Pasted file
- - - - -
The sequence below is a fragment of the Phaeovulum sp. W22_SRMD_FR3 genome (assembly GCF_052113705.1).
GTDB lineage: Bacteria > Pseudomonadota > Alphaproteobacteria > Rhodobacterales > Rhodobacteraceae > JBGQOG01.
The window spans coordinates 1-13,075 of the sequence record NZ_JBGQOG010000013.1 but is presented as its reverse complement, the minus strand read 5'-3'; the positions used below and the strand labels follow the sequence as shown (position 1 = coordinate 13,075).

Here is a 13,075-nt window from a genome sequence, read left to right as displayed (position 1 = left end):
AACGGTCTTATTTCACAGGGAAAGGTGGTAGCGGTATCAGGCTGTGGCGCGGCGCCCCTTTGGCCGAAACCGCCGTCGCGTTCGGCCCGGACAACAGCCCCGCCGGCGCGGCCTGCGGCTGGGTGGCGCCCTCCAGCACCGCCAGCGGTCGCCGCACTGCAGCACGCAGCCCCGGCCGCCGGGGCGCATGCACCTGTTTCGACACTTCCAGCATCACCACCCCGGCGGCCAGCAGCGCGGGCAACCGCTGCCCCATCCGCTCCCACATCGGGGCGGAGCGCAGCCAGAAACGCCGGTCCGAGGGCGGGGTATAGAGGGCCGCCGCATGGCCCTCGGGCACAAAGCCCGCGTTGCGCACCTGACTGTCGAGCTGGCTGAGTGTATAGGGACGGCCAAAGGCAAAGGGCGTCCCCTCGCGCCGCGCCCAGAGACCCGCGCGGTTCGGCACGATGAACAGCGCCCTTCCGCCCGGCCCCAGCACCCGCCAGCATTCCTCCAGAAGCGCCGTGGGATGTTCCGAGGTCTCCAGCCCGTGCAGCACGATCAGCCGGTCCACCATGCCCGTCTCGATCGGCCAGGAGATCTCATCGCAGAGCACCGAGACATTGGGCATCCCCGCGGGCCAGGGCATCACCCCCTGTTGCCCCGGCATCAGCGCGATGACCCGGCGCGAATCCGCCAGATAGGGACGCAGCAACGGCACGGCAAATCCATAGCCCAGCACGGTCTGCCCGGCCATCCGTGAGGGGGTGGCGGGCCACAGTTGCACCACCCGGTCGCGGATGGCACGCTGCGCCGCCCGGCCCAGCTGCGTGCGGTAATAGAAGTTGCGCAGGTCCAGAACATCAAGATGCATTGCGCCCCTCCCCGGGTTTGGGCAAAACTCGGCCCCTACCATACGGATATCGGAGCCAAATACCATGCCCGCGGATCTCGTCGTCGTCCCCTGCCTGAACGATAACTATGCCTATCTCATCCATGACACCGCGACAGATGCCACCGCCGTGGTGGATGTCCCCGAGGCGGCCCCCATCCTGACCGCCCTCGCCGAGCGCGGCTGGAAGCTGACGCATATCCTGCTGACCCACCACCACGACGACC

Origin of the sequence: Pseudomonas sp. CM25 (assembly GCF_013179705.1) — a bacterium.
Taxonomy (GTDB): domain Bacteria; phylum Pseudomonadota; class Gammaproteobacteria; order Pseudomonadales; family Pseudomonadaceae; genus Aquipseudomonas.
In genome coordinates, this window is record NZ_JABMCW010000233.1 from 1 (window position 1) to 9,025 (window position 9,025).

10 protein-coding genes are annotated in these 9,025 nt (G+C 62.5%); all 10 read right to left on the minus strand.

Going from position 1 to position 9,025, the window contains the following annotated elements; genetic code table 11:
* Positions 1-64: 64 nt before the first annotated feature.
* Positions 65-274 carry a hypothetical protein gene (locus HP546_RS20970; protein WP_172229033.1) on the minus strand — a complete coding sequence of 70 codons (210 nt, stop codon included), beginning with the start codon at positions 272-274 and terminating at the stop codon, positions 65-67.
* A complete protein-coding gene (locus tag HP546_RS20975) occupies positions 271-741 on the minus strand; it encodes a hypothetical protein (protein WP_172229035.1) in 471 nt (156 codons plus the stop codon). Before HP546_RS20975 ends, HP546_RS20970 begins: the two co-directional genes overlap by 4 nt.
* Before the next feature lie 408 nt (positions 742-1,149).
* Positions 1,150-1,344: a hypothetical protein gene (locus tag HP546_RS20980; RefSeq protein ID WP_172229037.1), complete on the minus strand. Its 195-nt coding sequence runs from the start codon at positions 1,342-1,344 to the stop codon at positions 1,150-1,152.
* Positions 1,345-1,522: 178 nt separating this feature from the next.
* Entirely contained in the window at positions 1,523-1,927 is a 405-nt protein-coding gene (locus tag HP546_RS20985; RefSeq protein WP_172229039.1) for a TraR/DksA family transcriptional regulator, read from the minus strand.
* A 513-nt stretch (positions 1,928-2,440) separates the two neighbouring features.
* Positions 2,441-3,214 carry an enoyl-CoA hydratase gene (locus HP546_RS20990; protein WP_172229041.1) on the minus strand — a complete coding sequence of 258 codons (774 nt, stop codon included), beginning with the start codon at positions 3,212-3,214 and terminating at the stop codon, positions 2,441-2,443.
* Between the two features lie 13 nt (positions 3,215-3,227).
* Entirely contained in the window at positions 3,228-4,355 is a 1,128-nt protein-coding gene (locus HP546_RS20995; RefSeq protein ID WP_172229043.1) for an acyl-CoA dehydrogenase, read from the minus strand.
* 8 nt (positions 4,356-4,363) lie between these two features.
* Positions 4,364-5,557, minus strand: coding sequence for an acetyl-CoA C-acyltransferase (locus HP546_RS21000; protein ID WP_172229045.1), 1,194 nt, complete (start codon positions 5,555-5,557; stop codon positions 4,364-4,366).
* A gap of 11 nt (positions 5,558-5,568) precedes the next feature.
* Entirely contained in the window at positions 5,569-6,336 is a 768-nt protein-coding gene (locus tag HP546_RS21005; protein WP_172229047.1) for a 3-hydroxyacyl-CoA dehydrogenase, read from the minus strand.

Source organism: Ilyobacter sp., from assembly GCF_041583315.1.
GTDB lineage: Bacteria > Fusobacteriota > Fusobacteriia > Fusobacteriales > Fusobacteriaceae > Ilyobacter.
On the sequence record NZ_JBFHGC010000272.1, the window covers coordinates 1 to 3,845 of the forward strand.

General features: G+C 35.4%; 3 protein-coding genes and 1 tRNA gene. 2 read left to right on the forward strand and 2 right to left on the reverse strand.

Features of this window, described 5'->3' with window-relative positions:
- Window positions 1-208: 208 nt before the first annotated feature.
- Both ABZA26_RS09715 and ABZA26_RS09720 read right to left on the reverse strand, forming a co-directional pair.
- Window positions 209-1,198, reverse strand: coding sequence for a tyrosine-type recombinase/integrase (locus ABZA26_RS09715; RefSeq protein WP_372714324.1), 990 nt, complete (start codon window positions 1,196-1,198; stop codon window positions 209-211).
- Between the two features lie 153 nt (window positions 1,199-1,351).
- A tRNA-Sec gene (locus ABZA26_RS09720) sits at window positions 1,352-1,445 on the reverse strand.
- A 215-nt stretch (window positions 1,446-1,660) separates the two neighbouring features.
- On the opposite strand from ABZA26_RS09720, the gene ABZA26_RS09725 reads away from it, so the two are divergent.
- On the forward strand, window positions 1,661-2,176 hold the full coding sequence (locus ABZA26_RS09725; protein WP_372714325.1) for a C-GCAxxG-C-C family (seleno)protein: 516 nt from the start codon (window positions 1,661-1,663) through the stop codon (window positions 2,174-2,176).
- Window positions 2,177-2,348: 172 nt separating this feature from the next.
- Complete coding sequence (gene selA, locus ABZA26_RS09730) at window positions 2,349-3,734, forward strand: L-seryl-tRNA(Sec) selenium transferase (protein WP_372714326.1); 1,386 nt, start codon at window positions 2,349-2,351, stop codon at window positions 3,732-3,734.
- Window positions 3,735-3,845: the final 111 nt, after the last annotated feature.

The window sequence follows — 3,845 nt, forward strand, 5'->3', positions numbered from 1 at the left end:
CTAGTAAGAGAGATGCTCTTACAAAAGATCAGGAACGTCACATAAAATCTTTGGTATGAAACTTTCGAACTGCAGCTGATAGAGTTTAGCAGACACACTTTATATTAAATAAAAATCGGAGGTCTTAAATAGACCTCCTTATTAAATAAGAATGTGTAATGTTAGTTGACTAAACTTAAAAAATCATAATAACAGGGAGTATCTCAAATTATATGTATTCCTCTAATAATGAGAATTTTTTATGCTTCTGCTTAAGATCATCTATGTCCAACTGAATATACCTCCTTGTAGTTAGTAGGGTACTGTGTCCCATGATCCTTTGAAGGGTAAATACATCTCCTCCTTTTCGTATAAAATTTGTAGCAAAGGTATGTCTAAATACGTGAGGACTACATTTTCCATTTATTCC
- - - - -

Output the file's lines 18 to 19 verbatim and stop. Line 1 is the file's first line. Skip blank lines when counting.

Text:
* A 513-nt stretch (positions 1,928-2,440) separates the two neighbouring features.
* Positions 2,441-3,214 carry an enoyl-CoA hydratase gene (locus HP546_RS20990; protein WP_172229041.1) on the minus strand — a complete coding sequence of 258 codons (774 nt, stop codon included), beginning with the start codon at positions 3,212-3,214 and terminating at the stop codon, positions 2,441-2,443.